Sunday, September 29, 2013

The Other Side of Welfare

I am 42 years old and I can still feel the judgement in their eyes...

I grew up on welfare...I was a child, but I knew I was different, I knew people didn't like me. I knew the disdain the teachers and students felt toward me because I was a "free lunch kid."

I felt less than when we got our government cheese and butter.  I knew people were judging us as we cashed in our food stamps for the much needed groceries.

I was a child, I didn't have a choice.  But I promised myself that when I grew up, my kids were not ever going to know the judgement I felt by being a free lunch kid.  I promised that I wouldn't allow my kids to be on the medical card, and have to feel unwelcomed because of it. I was going to get out there and work as hard as I could so that I would never have to be in that situation again.

And work I did, I paid my way through college, working 40 hours or more a week as a CNA, and taking a full load of classes, all the while whistling Travis Tritt's, "I'm gonna be somebody, one of these days I'm gonna break these chains..."  I was on track to graduate with honors from college and I then I would be set, well on my way of breaking out of the welfare cycle.

But then, life happened.  I was newly married, student teaching and working hard on my anti-welfare plan when I found out I was pregnant.  Jerry and I had no insurance and though I went kicking and screaming, I had to get the medical card in order to get proper care for the baby.  I was humbled, but still proud.  I refused food stamps and cash assistance, though we easily qualified for both.  I kept working hard and by the time Jeremiah was born, I had my first teaching job all lined up and we were finally on our way...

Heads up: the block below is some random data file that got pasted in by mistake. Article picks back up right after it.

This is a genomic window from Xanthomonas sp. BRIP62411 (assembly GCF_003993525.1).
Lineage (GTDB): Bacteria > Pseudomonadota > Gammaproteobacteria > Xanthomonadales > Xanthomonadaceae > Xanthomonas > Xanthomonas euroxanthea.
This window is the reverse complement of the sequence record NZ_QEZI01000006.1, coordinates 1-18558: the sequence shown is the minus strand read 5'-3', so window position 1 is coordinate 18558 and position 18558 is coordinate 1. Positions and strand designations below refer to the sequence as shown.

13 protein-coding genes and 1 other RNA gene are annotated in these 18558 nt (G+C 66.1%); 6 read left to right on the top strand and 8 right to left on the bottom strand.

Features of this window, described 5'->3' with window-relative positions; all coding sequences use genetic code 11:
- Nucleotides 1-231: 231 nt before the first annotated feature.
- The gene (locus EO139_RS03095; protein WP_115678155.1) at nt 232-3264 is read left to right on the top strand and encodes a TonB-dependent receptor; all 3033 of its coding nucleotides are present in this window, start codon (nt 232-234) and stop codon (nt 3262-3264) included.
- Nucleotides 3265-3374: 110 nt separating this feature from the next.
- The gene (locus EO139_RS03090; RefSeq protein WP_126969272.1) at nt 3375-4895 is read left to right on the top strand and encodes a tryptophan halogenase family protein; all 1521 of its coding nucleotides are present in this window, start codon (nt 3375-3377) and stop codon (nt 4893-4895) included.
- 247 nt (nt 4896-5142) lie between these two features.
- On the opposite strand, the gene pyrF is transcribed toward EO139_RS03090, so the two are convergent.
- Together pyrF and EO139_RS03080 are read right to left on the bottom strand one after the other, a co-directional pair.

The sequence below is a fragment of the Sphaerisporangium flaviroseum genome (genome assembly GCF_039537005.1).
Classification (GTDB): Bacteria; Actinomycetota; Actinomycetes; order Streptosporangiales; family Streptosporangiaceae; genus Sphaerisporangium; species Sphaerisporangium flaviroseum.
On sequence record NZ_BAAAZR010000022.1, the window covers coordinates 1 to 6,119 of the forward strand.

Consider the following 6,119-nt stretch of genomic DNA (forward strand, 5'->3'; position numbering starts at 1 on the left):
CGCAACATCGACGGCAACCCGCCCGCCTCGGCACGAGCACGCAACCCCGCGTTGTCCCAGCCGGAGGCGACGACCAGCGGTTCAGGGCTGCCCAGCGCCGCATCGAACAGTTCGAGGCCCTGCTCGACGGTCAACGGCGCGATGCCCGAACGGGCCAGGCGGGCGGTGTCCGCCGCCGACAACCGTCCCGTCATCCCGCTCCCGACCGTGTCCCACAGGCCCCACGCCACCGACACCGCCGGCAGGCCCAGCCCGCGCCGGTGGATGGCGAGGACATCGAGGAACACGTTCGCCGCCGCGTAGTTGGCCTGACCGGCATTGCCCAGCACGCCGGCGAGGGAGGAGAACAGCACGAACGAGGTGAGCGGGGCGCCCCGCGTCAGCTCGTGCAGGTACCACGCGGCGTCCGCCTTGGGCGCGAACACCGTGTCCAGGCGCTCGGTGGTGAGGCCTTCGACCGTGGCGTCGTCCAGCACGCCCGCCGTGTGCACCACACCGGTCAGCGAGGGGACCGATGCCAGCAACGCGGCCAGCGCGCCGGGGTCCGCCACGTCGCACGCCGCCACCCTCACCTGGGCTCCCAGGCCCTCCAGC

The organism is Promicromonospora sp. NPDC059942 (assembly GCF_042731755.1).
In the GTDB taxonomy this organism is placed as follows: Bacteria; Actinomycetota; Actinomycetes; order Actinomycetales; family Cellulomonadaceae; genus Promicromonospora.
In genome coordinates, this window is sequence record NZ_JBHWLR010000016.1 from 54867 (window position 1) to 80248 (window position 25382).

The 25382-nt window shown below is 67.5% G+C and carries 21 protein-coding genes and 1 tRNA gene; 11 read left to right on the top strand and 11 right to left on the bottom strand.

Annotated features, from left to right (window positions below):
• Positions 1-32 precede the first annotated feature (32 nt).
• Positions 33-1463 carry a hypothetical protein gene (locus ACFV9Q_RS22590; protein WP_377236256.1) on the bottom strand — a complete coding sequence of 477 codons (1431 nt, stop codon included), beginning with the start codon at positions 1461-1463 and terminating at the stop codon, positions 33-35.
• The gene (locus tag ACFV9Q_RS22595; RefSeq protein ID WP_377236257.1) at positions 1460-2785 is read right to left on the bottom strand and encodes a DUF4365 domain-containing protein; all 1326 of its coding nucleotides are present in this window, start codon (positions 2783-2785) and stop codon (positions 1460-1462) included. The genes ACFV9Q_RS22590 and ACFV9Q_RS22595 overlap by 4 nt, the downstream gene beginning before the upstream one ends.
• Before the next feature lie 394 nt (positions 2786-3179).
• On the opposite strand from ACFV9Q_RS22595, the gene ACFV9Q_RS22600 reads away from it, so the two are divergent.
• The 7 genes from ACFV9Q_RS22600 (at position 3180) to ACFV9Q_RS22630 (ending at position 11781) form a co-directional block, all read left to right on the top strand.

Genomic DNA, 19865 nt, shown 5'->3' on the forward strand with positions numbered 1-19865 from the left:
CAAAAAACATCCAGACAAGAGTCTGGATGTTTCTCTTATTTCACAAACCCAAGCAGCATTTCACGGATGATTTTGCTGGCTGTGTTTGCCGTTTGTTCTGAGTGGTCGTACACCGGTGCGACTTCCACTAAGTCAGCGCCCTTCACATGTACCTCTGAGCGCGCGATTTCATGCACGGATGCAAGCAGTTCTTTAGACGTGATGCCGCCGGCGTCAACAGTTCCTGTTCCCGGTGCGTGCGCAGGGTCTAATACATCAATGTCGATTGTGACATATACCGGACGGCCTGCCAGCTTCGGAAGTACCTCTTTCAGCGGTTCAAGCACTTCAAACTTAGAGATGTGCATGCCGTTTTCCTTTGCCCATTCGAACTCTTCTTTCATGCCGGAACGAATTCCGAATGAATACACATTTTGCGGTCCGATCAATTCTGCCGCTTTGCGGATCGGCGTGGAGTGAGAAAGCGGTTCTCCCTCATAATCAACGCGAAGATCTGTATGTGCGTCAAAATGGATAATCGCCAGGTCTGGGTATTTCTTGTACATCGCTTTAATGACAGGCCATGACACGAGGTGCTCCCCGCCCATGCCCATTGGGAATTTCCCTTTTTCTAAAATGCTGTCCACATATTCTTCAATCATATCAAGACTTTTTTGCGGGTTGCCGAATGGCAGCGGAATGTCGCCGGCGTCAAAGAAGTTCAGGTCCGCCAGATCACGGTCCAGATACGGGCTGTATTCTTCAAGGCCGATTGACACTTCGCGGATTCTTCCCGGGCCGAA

I could keep on typing here, sharing with you the adventures and misadventures of our life, all the events that have landed us where we are today, but I will spare you the gory details...and just bring the story to the present.

Last year, after being laid off, I had to apply for free lunches for my kids.  It was humiliating and painful.  I even had to get the medical card.  I sat outside their office for more than a half and hour sobbing before I could bring myself to go in and apply for the needed help.  It was my momma's heart that finally mustered up enough courage to go inside, and I ended up having to leave before I finished filling out all the paperwork, because I was sick to my stomach.  The judgmental eyes from my youth were haunting me.

I am only able now to share this story because I am once again working, and we no longer need free lunch or medical assistance.  I am sharing this story not just for me, but for all of the people out there who are on "welfare."  As I have shared in my blogs from the past, I am raising my niece and three of my nephews, because they are wards of the state, they automatically qualified for the medical card.  I cannot tell you how many times I have received dirty looks or even been the recipient of unkind words because of this, especially because I have 8 kids.  People assume we are just living off the system.  Those comments are hurtful to me, but even worse, they hurt my children.  So I am taking this opportunity to speak on behalf of them and ask all of you to please remember:

1.  A family's income is never the responsibility or fault of any child.